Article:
Women First Voted 100 Years Ago Today But Equality Is Far From Won


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One hundred years ago today, the first British women eligible to vote took their place at the ballot box. Thanks to the tireless work of the Suffragettes, 8.5 million women were finally able to cast their votes and have their say in the running of their country.

This vote marked a turning point in history. Whilst there were still restrictions – only women over 30 who owned a property or, a university education could vote – the significance of this day cannot be underestimated. For decades, women had fought for their voices to be counted. On 14 December 1918, this dream finally became a reality.

The Suffragettes did more than achieve voting rights for women though – they helped set the stage for a century of change. Since then, women around the world have continued to speak out for their rights, standing up to sexism, racism, homophobia, corruption and much more.

Last century’s Suffragettes are today’s women human rights defenders. Every day women continue to harness their loud and passionate voices to empower communities, protect the vulnerable and create a fairer, more equal world.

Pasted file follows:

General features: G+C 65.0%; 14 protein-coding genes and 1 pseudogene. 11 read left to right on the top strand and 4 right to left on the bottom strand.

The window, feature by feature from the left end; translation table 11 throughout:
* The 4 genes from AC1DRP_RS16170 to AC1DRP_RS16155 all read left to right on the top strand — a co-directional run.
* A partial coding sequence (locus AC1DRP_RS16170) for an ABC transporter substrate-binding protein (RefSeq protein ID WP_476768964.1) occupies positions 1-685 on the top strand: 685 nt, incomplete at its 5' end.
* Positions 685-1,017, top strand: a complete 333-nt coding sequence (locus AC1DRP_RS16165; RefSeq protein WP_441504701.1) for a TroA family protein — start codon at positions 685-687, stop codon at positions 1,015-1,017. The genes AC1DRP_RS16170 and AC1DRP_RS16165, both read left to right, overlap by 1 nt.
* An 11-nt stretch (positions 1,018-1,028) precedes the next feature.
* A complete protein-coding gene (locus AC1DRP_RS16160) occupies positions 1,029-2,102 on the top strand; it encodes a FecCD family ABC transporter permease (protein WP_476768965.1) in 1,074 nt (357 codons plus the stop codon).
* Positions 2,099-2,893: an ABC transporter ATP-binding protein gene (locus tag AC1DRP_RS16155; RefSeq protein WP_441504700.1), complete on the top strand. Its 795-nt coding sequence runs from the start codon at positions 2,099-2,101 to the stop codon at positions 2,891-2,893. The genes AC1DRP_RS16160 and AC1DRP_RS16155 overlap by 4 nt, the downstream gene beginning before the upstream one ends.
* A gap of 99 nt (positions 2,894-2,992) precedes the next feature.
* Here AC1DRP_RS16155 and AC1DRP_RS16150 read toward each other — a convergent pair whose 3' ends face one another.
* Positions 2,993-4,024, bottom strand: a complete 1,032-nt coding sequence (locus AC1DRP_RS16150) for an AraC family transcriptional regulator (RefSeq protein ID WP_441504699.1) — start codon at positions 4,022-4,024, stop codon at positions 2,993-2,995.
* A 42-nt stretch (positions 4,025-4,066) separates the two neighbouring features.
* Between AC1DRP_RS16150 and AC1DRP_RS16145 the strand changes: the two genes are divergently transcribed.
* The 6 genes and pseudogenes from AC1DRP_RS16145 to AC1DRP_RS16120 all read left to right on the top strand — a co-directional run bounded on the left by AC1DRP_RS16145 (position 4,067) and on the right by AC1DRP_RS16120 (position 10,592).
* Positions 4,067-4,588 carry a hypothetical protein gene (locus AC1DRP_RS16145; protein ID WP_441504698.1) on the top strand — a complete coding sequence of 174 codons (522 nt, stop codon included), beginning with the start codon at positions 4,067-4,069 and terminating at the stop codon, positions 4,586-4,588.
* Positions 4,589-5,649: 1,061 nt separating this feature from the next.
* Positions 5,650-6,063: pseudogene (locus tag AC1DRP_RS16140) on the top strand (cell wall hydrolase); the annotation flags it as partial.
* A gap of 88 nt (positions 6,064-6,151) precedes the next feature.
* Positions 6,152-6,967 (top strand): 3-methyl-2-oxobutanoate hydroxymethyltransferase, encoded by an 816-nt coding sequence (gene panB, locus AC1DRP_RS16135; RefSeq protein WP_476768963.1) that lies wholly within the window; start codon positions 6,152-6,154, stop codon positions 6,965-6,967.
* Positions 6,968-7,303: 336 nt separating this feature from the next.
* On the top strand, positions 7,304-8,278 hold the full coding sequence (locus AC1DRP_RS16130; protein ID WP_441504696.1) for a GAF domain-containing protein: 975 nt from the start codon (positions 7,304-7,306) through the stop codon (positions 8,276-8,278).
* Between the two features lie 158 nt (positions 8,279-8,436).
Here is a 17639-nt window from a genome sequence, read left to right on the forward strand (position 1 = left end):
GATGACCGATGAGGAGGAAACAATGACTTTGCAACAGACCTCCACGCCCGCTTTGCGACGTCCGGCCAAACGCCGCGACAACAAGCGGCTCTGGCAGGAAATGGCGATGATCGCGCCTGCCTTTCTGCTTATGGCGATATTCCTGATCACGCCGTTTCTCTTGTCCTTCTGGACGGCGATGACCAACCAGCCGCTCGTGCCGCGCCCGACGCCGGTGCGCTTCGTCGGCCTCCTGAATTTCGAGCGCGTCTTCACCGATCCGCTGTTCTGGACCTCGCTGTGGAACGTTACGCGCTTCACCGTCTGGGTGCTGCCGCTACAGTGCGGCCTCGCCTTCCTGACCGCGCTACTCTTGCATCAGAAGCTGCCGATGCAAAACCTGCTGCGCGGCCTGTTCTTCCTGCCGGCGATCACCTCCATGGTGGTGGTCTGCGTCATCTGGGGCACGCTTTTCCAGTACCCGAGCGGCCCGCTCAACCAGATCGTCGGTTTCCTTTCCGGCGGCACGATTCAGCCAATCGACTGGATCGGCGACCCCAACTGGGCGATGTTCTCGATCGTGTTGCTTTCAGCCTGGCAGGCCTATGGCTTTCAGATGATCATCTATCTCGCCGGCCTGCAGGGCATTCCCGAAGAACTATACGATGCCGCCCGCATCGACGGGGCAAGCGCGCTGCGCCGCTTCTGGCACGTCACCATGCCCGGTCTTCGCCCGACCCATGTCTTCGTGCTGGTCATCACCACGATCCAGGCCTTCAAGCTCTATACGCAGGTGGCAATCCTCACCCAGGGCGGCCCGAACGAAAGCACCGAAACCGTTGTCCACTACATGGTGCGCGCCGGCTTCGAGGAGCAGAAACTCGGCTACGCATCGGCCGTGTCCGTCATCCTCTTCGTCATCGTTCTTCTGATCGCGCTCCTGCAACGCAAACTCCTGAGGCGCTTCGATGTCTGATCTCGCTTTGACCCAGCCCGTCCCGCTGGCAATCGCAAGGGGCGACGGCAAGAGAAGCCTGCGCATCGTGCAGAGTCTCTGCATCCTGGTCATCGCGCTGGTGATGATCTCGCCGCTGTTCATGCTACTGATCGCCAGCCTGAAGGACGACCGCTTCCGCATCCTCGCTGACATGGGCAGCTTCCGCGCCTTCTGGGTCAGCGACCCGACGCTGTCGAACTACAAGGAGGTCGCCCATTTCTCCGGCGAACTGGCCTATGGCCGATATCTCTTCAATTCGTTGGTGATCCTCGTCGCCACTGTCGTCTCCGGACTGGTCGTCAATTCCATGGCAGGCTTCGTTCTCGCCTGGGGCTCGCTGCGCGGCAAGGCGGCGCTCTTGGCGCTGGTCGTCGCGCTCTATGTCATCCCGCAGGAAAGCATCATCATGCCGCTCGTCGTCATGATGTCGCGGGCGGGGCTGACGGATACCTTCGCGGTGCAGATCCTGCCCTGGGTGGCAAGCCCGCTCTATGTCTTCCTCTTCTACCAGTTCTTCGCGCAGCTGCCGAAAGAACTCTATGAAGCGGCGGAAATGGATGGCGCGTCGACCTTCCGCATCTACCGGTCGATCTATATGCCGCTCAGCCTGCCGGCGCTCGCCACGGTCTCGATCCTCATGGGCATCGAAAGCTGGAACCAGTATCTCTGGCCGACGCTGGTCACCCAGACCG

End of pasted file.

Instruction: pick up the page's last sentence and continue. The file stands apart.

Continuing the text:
Because the fight is not over.

This has become strikingly clear this year as, women around the world have risen in their millions to campaign for rights and justice. In 2018, we saw women-led movements like Latin America’s ‘Ni Una Menos’ once more galvanise mass support for women’s rights issues on a scale never seen before. In India and South Africa, tens of thousands of people took to the streets to protest endemic sexual violence. In Iran, women activists risked arrest to resist forced hijab wearing. In Argentina, Ireland and Poland, demonstrators rallied in vast numbers to demand an end to oppressive abortion laws. In Iceland and Sweden, new laws were passed recognising sex without consent as rape. And across the USA, Europe and Japan, millions joined the second #MeToo-led women’s march to demand an end to misogyny and sexual…

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